Friends junior Ryan Hardy ’19 was recently selected by the American Councils of Teachers of Russian (ACTR) to serve on the United States delegation to the International Olympiada of Spoken Russian. The event took place in Moscow at the renowned Pushkin Institute from December 3 to 8, 2017.
This is the second consecutive year that a Friends School student has been selected to the U.S. team. Last year, Kyle Spawn ’17, now a freshman at University of Maryland, College Park, also competed in the International Olympiada and earned one of nine awards given for conversational Russian.
The International Olympiada offers Russian language students from around the globe the opportunity to compete for international medals and have their language skills assessed by experts from The Pushkin Institute. This year’s competition included a total of 151 high school students representing 30 countries. Ryan was one of just six Russian language students – and the only Maryland resident – selected to represent the United States at the International Olympiada. (The remaining U.S. delegates hail from Massachusetts, Mississippi, New Jersey and Virginia.) Their trip was funded by MAPRYAL (the International Association of Teachers of Russian Language and Literature), the Pushkin Institute in Moscow, and the American Councils for International Education.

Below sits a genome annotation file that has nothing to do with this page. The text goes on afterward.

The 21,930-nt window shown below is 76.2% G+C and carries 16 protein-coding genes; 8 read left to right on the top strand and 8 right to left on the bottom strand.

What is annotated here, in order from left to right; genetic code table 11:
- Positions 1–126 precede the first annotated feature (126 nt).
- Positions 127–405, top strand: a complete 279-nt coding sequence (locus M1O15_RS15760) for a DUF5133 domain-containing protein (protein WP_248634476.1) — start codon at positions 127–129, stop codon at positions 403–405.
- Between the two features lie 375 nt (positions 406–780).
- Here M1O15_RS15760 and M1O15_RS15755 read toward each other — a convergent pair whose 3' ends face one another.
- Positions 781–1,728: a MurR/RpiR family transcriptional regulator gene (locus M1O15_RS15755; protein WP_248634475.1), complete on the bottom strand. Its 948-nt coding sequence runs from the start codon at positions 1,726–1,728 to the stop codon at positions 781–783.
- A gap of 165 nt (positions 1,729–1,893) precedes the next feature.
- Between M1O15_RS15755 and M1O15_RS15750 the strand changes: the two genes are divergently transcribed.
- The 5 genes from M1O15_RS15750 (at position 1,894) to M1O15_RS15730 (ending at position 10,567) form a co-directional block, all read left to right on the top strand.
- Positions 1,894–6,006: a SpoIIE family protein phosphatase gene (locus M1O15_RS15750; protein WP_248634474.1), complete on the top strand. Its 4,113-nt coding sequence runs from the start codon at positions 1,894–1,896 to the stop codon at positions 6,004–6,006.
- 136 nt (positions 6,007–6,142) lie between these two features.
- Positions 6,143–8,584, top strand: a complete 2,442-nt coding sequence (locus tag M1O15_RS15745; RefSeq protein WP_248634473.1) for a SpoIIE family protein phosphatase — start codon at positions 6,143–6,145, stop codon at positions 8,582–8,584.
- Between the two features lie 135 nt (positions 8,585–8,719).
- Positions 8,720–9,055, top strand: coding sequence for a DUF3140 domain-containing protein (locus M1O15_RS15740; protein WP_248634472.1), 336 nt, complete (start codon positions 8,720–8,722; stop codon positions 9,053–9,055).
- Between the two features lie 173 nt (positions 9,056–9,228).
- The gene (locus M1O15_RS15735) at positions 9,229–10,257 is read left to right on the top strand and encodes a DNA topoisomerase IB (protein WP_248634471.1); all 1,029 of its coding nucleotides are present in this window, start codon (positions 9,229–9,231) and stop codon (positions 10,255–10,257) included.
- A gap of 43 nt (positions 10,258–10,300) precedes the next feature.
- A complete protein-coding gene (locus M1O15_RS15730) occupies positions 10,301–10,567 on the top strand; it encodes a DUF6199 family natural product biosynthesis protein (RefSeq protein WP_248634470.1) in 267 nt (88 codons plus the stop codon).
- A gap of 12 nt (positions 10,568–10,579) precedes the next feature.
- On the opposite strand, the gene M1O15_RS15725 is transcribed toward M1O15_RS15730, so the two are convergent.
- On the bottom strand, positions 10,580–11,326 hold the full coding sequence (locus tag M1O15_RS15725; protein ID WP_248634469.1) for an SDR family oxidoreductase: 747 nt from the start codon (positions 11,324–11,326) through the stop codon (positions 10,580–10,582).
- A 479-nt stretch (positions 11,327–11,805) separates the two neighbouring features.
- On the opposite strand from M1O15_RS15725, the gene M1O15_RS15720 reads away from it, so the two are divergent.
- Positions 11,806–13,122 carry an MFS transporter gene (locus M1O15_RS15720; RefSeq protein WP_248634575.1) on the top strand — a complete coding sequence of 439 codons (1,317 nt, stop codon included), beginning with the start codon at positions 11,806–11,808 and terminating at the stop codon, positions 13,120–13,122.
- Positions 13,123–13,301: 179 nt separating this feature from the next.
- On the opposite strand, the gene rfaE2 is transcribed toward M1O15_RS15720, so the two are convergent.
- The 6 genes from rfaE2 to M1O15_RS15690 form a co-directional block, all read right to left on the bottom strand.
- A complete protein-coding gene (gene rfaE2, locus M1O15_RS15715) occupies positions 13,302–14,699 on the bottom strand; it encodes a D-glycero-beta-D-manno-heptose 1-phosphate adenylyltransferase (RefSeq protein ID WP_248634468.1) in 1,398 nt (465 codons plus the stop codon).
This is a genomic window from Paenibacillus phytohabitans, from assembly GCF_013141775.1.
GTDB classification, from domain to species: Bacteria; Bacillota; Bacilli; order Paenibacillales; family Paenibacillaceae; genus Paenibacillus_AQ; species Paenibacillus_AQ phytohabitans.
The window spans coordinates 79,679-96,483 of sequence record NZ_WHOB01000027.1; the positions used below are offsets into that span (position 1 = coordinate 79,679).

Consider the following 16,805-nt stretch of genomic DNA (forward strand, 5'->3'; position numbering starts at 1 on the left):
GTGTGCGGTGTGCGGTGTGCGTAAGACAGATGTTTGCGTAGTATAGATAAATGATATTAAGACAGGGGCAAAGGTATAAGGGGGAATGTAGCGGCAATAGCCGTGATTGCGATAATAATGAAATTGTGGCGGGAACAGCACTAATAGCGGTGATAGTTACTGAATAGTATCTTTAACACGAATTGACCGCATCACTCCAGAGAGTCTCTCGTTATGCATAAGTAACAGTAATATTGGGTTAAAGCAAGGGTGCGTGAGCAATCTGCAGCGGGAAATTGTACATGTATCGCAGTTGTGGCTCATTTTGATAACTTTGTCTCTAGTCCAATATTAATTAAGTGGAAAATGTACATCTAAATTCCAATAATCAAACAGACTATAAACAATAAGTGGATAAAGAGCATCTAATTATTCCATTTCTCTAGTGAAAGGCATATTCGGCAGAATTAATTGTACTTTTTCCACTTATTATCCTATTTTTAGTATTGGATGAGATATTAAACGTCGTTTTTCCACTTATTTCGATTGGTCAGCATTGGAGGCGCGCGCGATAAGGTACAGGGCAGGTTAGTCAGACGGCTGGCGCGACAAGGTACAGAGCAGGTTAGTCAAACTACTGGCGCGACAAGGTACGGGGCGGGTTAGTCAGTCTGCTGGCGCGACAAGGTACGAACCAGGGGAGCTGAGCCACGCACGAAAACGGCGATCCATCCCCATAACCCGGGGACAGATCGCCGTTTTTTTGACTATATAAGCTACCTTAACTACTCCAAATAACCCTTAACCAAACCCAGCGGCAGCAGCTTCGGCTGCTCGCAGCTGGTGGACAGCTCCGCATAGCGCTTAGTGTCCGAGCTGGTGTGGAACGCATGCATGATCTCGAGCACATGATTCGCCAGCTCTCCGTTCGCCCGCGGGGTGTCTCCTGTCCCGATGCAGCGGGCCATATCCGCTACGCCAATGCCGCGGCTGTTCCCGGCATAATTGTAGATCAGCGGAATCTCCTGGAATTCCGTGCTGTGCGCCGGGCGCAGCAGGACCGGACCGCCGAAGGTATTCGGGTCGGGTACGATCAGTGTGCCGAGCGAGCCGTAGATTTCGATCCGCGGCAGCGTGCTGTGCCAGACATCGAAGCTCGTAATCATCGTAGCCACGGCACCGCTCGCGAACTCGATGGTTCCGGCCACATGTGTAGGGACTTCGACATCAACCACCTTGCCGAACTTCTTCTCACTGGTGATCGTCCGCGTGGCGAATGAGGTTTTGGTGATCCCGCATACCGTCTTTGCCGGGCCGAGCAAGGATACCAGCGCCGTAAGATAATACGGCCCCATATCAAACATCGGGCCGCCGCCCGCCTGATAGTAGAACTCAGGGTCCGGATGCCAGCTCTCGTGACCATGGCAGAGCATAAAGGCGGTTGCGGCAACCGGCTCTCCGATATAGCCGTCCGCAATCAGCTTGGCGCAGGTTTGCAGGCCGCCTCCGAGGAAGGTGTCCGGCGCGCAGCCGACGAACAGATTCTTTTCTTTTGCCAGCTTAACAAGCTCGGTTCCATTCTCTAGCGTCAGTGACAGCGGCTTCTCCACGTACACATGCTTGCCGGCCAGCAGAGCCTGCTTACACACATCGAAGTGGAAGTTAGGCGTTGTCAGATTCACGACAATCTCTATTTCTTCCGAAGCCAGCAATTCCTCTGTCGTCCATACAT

The U.S. State Department, under the auspices of the National State Language Initiative for Youth (NSLI-Y), has identified Russian as one of eight critical languages needed to promote international dialogue and support American engagement abroad.
Friends School of Baltimore has been offering Russian language to its students since 1956, just one year before the Soviet Union launched Sputnik. At that time the School was one of only 16 U.S. high schools, public or private, to offer such classes. Claire Walker, a lifelong Quaker and self-taught Russian speaker who taught history, geography, economics, and Latin at Friends before pioneering its Russian program, is credited with bringing the Olympiada of Spoken Russian to U.S. schools and, in 1981, became the first American to receive the prestigious Pushkin Medal in recognition of her excellence in the dissemination of the Russian language.
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